The Wall by John Lanchester (Faber and Faber, 2019)

Kavanagh is conscripted for two years to patrol a National Coastal Defence Structure with orders to prevent any climate refugees, or ‘others’, reaching British shores. The stakes are high for Kavanagh, for if he fails in his duties he is shipped out to sea. John Lanchester writes in pared back prose to match the monotonous life of a coastal defender. I found myself completely drawn into his fearful world. During his leave, Kavanagh visits his parents and we witness the inter-generational aggravation between them. His parents had experienced the good life of plentiful food, jobs and travel in the days before political extremism and climate catastrophe. In the latter part of The Wall, Kavanagh encounters offshore communities of refugees and deserters, introducing a slightly more upbeat note to the novel.


Always North by Vicki Jarrett (Unsung Stories, 2019)

Always North is a compelling eco-thriller that jumps forward in time to become a grim dystopia. Initially the story is set on a seismic survey vessel, operating illegally in Arctic waters, with a crew that is fearful of attack from polar bears. The seismic operation is described in totally convincing detail. We revisit the crew members, including the novel’s main character, Isobel, some years later when they’re struggling to survive in a climate-ravaged world. Their desperation brought to mind the dystopian world of Gold Fame Citrus by Claire Vaye Watkins.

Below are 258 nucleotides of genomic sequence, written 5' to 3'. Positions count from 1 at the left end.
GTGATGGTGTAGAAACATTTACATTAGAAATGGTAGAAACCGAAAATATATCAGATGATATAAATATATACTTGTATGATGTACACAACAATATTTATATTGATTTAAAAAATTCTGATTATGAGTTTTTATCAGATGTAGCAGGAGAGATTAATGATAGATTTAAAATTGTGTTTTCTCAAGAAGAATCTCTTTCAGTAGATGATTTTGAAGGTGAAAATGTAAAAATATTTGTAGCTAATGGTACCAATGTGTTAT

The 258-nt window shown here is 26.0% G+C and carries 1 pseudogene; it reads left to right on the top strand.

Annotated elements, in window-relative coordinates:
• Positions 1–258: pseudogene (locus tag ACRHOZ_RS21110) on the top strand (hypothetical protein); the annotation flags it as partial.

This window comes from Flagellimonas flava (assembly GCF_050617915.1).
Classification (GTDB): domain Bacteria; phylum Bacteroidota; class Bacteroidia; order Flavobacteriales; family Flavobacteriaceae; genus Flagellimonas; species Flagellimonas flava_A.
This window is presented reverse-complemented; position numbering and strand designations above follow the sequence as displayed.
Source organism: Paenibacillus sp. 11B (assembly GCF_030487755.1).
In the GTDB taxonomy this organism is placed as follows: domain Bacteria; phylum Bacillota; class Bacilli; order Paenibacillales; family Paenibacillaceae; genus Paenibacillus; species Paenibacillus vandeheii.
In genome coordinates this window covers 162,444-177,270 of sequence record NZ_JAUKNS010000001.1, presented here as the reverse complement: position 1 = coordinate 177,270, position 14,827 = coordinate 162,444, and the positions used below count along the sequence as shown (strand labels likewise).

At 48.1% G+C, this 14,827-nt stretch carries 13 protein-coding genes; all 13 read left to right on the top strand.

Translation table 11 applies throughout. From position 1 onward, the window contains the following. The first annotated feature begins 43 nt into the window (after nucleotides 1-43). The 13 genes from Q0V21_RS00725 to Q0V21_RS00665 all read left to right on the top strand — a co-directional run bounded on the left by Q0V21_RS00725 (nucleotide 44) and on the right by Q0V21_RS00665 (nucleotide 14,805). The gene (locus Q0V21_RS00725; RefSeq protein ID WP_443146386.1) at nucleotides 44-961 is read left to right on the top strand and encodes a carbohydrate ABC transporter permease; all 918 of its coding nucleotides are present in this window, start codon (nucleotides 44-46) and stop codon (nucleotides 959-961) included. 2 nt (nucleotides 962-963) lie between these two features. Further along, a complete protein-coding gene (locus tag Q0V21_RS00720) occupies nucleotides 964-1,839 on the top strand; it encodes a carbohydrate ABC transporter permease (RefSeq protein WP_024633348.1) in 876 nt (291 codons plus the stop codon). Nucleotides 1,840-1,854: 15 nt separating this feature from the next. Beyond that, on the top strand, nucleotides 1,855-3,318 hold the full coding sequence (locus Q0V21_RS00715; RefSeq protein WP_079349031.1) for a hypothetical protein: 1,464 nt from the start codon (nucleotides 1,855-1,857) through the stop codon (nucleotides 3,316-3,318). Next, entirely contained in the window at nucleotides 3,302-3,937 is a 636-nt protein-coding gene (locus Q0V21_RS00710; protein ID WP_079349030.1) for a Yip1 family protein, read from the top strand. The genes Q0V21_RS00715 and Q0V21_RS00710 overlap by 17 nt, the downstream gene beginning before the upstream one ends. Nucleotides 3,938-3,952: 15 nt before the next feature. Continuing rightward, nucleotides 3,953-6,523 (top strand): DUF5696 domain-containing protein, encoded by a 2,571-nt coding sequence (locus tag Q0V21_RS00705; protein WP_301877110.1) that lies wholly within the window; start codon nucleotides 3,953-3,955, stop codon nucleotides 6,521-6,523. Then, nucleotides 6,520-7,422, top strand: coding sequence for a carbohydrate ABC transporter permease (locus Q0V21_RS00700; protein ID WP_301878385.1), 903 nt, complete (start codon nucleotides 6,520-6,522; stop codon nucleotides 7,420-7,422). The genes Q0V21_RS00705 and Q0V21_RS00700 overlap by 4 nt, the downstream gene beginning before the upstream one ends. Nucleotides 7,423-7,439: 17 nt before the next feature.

The Migration by Helen Marshall (Titan, 2019)

The Migration imagines a world where storms and flooding are becoming commonplace, including in a near-future Oxford, the novel’s setting. This novel embraces the fantastical and borders on horror, with a story centered on a teenage protagonist, Sophie, and her younger sister, Kira, who is stricken by a mystery immune disorder. The girls’ Aunt Irene is a professor of historical epidemiology with a special interest in the Black Death, and she joins the team searching for a cure. In the past year, Marshall has also written the forward to An Invite to Eternity—Tales of Nature Disrupted (Calque Press, Ed Gary Budden and Marian Womack, 2019), a fascinating anthology of eco short stories, several of which appear in translation.


Stillicide by Cynan Jones (Granta, 2019)

This short, poetic novel knocked me off my feet. I am always drawn to novels with a fragmented structure, and Stillicide is a fine example. The story is told through multiple voices in loosely connected vignettes, depicting a future UK trying to cope with severe water shortages. And the solution hit on by scientists and engineers is to float icebergs from the Arctic to home shores. Beautifully written, a real treat.


Anne Charnock won the Arthur C. Clarke Award in 2018 for Dreams Before the Start of Time. She lives on the Isle of Bute, Scotland. Anne’s latest novel, Bridge 108, follows a climate refugee, Caleb, who becomes separated from his parents in their escape from a drought-stricken Spain, and is trafficked to England. Told from the perspective of Caleb as he grows towards adulthood, and from the perspectives of others he meets on his perilous journey.